What a fabulous book this is! Elliptic curves occupy a place of special importance in number theory, and are very much in the limelight these days. Their history is famous, of course, particularly regarding what transpired in the twentieth century.

An elliptic curve is the quintessential example of an abelian variety — and it’s wonderfully accessible to boot. It is cut out by a famous equation in two variables, y^{2} = a cubic in x, and is accordingly an algebraic variety (well, we really want to work projectively: it’s a projective variety). There’s a famous bit of trickery with lines meeting the curve that endows the points on the curve with an abelian group structure. The rational points on such a curve are in fact finitely generated: the Mordell theorem: see p. 152 of the book under review.

Of course, it is the work of Andrew Wiles in proving Fermat’s Last Theorem in the 1990s that has given the subject of elliptic curves its greatest boost in recent popularity, but it had been a favorite of arithmeticians and algebraic geometers for quite a while before that. And there is also its utility in cryptography: number theory as applied mathematics with a vengeance.

In any event, the subject of elliptic curves is beautiful, profound, important, and in fact accessible: witness its inclusion in so many courses at even the advanced undergraduate (or senior seminar) level. But now Ash and Gross have provided us with a new benchmark in the latter respect: says Swinnerton-Dyer, in his back-cover blurb, “Assuming only what every mathematically inclined freshman should know, this book leads the reader to an understanding of one of the most important conjectures in current number theory…”

This conjecture is nothing less than the famous conjecture of Birch and Swinnerton-Dyer himself: in the book under review we encounter it on p. 236 (of 248: good things come to him who waits) in the form stating that for any rational elliptic curve the analytic and algebraic rank coincide. What a beautiful conjecture! And then, a few pages later, as a *finale*, Ash and Gross address Tunnel’s result that the BSD conjecture implies “an explicitly computable criterion for whether or not *n* is a congruent number” and then show that *n* = 1234567 meets the bill! Truly exciting stuff.

All right, so it’s all about really wonderful mathematics. How about the book as such? Well, as I already indicated, it’s fabulous. It’s written in a largely conversational style, but without sacrificing rigor or slipping into triviality or vagueness. The book is not written in *Satz-Beweis* form — quite the contrary: after all, the theorems the authors deal with on their way to BSD are generally meant for insiders with a good deal of training and experience. The present audience, however, is quite different. The prerequisites Ash and Gross list for the book are, simply: “Algebra with coordinate geometry… Algebra with a bit of calculus… [and] A fair amount of calculus,” for three respective equivalence classes of chapters in the book. Instead, there are a lot of problems to be done by the reader, and examples are everywhere.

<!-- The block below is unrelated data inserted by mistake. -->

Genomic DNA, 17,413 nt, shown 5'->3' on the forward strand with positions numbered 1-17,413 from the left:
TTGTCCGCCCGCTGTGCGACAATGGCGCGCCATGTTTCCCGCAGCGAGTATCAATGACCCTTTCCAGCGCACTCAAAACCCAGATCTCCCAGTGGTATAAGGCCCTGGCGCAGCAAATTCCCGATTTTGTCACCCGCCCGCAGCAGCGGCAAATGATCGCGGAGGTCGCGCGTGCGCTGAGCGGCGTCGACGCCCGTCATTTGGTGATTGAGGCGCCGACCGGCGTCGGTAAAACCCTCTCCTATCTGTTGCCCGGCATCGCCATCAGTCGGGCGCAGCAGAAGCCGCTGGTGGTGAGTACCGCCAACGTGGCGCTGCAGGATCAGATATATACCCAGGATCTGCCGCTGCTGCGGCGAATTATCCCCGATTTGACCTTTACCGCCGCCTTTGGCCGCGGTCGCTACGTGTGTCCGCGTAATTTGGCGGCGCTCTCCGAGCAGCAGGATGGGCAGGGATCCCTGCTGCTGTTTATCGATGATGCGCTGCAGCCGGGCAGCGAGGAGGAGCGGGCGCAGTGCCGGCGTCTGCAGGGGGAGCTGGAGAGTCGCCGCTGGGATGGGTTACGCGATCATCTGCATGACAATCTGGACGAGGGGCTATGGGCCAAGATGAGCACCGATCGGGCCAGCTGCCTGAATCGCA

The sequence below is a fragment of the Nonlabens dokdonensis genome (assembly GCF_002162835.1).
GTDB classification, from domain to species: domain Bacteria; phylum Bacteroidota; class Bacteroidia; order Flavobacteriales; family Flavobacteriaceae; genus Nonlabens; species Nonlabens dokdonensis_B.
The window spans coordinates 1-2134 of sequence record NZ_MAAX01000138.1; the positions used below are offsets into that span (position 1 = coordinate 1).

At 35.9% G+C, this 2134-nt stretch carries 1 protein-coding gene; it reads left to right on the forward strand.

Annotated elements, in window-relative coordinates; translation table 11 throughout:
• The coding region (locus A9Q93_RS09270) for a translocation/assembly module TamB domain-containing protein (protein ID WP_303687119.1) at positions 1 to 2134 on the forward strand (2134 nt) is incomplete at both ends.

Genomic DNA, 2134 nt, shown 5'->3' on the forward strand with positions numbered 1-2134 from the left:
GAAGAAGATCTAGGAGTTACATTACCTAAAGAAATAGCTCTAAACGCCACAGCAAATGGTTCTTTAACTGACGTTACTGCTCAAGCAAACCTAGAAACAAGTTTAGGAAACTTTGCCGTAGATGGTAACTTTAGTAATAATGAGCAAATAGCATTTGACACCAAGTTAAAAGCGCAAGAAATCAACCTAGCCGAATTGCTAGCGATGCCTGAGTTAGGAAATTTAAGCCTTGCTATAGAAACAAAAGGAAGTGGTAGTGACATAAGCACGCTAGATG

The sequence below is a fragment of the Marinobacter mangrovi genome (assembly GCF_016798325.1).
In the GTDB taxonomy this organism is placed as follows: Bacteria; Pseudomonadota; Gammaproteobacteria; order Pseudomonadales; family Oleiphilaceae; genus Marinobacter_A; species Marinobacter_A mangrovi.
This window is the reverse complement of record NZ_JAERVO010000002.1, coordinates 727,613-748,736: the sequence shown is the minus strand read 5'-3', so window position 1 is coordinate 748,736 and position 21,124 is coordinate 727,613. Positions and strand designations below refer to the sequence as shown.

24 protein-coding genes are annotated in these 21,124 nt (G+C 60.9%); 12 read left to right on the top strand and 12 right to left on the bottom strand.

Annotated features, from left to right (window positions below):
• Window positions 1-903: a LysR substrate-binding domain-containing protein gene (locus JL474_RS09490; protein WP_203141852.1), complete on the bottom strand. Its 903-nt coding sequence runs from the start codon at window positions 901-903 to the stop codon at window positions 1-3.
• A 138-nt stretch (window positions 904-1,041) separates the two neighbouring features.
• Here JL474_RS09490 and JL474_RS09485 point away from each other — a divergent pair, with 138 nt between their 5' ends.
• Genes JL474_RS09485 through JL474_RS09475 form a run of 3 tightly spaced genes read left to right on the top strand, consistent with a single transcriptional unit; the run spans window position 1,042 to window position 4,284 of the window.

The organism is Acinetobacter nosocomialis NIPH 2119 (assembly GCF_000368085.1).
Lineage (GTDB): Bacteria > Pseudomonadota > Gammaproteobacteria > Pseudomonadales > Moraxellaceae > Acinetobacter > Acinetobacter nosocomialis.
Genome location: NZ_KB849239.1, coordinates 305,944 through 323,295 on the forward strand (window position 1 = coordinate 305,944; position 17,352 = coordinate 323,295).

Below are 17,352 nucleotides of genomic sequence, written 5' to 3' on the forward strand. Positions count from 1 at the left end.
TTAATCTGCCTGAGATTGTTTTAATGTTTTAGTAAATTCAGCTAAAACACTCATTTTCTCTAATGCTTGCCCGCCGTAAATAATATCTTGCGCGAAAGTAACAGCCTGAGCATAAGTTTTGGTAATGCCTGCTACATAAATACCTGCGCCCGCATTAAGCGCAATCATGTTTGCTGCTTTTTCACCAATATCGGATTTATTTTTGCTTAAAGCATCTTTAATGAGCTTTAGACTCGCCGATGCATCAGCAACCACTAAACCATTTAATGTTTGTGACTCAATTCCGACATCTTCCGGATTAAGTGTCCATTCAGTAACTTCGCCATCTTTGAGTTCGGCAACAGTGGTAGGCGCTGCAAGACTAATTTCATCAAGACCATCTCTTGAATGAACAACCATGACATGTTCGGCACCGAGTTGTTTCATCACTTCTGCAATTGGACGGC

Thus, *Elliptic Tales* is geared toward leading an interested and sufficiently gifted kid setting out to learn some genuine number theory not by providing a network of proofs making for a sound theory (which will hopefully come later, when the kid’s in graduate school, doing number theory for real), but by showing him how things fit together. Ash and Gross do teach, or illustrate, a lot of material along the way, e.g., some appropriate group theory, what it means to count points, Dirichlet series, Taylor series, analytic continuation, L-functions, and so on: it couldn’t be otherwise. But they never lose sight of their goal, i.e. p. 236.

Finally, so as not to misrepresent the material even a little, let me note also that, for example, the fifth chapter in the book, on Bézout’s Theorem, does include a marvelous sketch of its proof. Ash and Gross then follow the sketch with an “illuminating example,” which of course fits with their overarching pedagogical objective. Manifestly, the authors are explicitly preparing their charges for true mathematics, replete with all its dotted I’s and crossed t’s, even if they can’t hit the heavy proofs dead-on yet.

I cannot imagine a better book to use with the right group of gifted rookies. *Elliptic Tales* is a fabulous book.

Michael Berg is Professor of Mathematics at Loyola Marymount University in Los Angeles, CA.